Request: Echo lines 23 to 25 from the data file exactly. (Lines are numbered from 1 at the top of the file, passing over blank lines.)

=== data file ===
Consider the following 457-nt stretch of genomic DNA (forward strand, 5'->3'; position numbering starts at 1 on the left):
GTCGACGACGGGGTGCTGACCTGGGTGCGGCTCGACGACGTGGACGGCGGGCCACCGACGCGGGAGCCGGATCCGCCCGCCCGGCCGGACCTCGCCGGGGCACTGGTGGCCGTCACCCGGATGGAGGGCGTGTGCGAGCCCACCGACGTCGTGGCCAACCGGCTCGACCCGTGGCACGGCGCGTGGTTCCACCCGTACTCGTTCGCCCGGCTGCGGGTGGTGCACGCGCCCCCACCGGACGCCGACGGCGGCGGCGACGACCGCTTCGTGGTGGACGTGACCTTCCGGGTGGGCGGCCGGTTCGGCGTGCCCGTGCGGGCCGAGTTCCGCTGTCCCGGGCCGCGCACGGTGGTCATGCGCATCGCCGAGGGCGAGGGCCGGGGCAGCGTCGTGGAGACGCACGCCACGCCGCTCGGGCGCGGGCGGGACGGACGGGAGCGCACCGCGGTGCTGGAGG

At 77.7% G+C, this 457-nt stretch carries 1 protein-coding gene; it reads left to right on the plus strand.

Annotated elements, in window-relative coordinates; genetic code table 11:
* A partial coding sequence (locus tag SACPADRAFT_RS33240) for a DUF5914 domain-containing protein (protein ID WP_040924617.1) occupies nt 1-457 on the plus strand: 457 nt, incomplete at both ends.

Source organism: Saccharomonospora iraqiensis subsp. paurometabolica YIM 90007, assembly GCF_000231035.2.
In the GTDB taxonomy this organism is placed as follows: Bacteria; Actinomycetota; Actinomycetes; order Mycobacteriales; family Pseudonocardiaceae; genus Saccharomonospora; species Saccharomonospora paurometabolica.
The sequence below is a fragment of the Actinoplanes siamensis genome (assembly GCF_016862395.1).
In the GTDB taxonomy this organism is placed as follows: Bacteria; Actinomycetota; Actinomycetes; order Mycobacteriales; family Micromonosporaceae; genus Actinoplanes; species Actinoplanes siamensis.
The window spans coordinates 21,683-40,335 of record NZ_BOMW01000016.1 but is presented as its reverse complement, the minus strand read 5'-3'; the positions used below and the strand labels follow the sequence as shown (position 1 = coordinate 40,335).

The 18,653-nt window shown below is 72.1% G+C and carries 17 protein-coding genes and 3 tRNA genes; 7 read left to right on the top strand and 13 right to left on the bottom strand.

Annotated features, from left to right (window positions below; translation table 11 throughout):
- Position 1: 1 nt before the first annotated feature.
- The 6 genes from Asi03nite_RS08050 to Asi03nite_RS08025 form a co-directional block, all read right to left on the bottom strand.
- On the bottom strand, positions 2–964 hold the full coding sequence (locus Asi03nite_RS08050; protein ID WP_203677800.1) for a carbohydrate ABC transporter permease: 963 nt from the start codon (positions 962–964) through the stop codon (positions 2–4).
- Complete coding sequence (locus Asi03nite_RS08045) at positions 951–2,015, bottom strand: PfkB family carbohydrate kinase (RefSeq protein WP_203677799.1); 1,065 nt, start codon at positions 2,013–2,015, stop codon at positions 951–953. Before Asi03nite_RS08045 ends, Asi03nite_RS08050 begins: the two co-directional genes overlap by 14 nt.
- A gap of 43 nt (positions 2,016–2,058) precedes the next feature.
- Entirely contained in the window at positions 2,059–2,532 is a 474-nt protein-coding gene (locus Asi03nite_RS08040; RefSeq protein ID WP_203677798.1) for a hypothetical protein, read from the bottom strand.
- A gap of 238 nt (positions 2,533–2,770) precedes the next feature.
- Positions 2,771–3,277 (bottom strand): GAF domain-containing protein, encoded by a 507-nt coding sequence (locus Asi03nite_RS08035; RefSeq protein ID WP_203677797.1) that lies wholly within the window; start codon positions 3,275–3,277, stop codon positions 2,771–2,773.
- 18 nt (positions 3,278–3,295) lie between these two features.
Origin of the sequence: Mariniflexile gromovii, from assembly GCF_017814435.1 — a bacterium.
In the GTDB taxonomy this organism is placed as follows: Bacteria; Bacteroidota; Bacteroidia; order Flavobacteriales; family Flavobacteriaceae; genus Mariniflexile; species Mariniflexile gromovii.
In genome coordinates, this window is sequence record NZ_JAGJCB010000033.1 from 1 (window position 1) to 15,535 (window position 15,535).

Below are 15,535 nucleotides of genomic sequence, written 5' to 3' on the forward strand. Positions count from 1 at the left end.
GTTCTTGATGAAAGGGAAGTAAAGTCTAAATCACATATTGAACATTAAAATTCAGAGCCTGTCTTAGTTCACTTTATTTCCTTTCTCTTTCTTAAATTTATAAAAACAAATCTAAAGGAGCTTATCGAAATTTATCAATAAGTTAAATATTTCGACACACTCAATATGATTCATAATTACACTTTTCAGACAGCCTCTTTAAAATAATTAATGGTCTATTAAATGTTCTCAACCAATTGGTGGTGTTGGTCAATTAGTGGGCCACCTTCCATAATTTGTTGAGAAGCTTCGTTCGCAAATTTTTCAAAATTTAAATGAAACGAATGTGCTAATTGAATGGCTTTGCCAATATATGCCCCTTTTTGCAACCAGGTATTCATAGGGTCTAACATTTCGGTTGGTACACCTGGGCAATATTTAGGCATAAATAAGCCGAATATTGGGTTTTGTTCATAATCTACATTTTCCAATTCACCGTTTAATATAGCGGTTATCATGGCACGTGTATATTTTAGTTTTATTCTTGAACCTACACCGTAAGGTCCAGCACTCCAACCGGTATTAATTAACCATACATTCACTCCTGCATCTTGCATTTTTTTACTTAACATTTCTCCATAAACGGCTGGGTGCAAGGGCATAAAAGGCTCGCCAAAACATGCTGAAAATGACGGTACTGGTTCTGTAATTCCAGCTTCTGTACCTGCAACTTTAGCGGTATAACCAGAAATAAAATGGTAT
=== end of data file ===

In the GTDB taxonomy this organism is placed as follows: Bacteria; Bacteroidota; Bacteroidia; order Flavobacteriales; family Flavobacteriaceae; genus Mariniflexile; species Mariniflexile gromovii.
In genome coordinates, this window is sequence record NZ_JAGJCB010000033.1 from 1 (window position 1) to 15,535 (window position 15,535).

Below are 15,535 nucleotides of genomic sequence, written 5' to 3' on the forward strand. Positions count from 1 at the left end.